After some months pass, Baxter one day invites McCandless to meet his niece Bella, who, it turns out, is beautiful but oddly childlike for a grown woman: “Hell low God win, hell low new man,” she says when introduced. McCandless concludes she must be either an idiot or an amnesiac. “You are wrong about the brain damage,” Baxter answers. “Her mental powers are growing at enormous speed. Six months ago she had the brain of a baby.” At which point, he reveals his secret: “For years I had been planning to take a discarded body and discarded brain from our social midden heap and unite them in a new life.” Bella is the result.

From this point, “Poor Things” puts aside, at least for a while, some of its spookiness to become a witty novel of ideas, the history of a female Candide in a strange new world. Bella’s intellect increases rapidly during her travels with “God,” her telling abbreviation of Godwin (whose name also recalls William Godwin, the source of the utopian ideas that run through his Mary Shelley’s “Frankenstein”). Later, Bella elopes with a rakish lawyer, learns the joys of “wedding,” visits gambling dens (where she bumps into a Russian who just might be Dostoevsky), works enthusiastically in a Paris brothel, and eventually encounters an American evangelist and a cynical British colonialist named Astley: “I dislike intoxicating fluids,” the latter says. “I prefer the bitter truth.” Naturally, he falls in love with Bella.

I should say no more, except to add that “Poor Things,” like John Fowles’s Victorian pastiche, “The French Lieutenant’s Woman,” leaves the reader with multiple endings, while allowing a few mysteries to remain not quite resolved, among them the precise nature of Godwin Baxter. It’s all terrifically enjoyable.

For much of his life, Gray supported himself and his family, barely, as a painter, muralist and teacher while turning his hand to every sort of writing, including stage plays, radio dramas and short fiction. For instance, in the often Kafkaesque “Unlikely Stories, Mostly” (1983), he presents a philosophical dwarf who is rewriting the biblical creation myth, a riveter whose body gradually divides into two matching but fiercely antagonistic men, and an unnerving white dog out of pagan folklore. In fact, “unnerving” sums up the whole collection.

Not so, the easygoing personal essays assembled in “Of Me and Others” (2014). In them, Gray recalls his working-class childhood, early reading, favorite teachers and fellow writers, as well as the origins of his various books. Other essays emphasize his admirable political convictions and ethical beliefs: “The more just society is, the more essential to it is everyone’s work, and the more equal their incomes.” “God should not be searched for but worked for, by cultivating the small piece of world in our power as intelligently and unselfishly as possible.”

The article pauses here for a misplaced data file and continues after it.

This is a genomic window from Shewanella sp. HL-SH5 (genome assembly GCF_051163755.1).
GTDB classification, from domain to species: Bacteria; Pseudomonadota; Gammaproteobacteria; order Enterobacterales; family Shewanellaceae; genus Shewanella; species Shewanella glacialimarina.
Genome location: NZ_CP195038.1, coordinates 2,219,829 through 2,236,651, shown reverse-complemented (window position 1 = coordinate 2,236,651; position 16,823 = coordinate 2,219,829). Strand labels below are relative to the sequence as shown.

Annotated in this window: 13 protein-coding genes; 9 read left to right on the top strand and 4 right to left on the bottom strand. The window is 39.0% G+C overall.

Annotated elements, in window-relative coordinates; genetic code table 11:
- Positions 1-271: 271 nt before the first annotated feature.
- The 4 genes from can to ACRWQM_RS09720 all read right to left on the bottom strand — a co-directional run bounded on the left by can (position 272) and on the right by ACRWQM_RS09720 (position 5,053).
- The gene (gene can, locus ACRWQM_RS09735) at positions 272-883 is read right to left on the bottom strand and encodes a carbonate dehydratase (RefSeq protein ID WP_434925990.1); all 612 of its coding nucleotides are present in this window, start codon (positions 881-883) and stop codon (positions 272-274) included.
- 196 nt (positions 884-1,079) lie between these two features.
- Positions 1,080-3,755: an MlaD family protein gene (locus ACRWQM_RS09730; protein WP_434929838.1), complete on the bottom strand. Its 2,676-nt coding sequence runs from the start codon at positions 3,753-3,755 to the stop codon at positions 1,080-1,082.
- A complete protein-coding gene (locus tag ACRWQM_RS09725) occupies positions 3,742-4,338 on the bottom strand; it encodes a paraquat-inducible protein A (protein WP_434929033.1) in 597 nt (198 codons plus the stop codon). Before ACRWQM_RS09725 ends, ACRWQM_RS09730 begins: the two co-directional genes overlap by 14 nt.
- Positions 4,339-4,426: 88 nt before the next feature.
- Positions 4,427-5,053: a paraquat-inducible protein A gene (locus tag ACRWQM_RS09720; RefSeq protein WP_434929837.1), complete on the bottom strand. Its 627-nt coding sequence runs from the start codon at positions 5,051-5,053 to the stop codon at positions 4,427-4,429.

Because “Lanark” is so daunting, I’d recommend that readers new to Gray start with “Poor Things,” then go on to the short but equally scintillating “The Fall of Kelvin Walker” (1985). This “fable of the ‘60s” tracks its seemingly guileless protagonist as he charms and connives his way to media stardom. Kelvin starts his ascent by pretending to be a fellow Scot named Hector McKellar, who “had managed an increasing number of jobs in a manner which attracted neither criticism nor praise. He was dependable and dull, but not outstandingly dull and if this is not the quickest way to advancement it is the surest.” But Kelvin – wanton, shrewd, well-spoken and ambitious – is anything but dull. And neither is his story, told with astringent wit.

That said, reading even the most delightful book requires some effort compared with casually switching on the television or watching a flickering screen at the neighborhood cineplex. We human beings do love action and spectacle, fine acting, and snappy repartee, all of which Hollywood very entertainingly delivers. Nonetheless, written works possess nuances, quirks of style, and complexities of thought and argument that can only be hinted at through pictures and dialogue. Neither can a film easily handle fiction’s paramount achievement – the presentation of interiority, our immediate access to the intimate thoughts and inner lives of a novel’s characters. All too often, though, we shortsightedly regard books as simply the larval stage of films. They aren’t. Movies like “Poor Things” – or “Dune” or the multipart TV epic “Shogun” – may be quite wonderful, but the novels they are based on, by Alasdair Gray, Frank Herbert and James Clavell respectively, are more wonderful still.